[ Jeff Taylor wrote in 120106 MMDigest:
> The idea of using piano rolls for film accompaniment seems counter-
> intuitive to me, though, since as far as I know there was no way to
> synchronize the music to the action. Try to imagine "The Sheik of
> Araby" during a death scene!
Hi Jeff. I'm a theatre organist and have played scores for many
films. It might seem counter-intuitive to you, but "back in the
day", instruments with roll players were quite common in theatres.
Known as "photo-players", they were normally player pianos with pipes
and other effects so that the pianist could strike, shake, blow,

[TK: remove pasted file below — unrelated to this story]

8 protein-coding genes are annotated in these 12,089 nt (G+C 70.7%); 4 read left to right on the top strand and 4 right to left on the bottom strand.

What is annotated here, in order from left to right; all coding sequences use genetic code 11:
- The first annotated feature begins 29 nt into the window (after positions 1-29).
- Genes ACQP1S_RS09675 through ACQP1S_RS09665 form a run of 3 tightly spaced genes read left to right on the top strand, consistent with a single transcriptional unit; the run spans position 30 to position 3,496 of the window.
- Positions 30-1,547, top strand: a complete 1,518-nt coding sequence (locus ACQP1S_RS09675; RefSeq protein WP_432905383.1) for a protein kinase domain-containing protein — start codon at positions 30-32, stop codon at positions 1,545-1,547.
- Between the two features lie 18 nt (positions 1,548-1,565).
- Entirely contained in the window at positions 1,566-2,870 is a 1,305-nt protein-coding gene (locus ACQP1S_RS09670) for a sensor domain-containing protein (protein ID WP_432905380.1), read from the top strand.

whatever, whenever necessary.
The "higher-end" photoplayers had two roll carriers, and some could
play proprietary rolls AND ordinary 88-note player piano rolls. By
1920, they had, for the most part, been replaced with theatre pipe
organs, as organ builders jumped on the bandwagon to try to sell
While an organist with a good theatre pipe organ can play a movie far
better than any roll, still a roll was better than no music at all!
Photoplayers of several makes are well-documented in David Junchen's
book, "Encyclopedia of the American Theatre Organ", volumes one and two.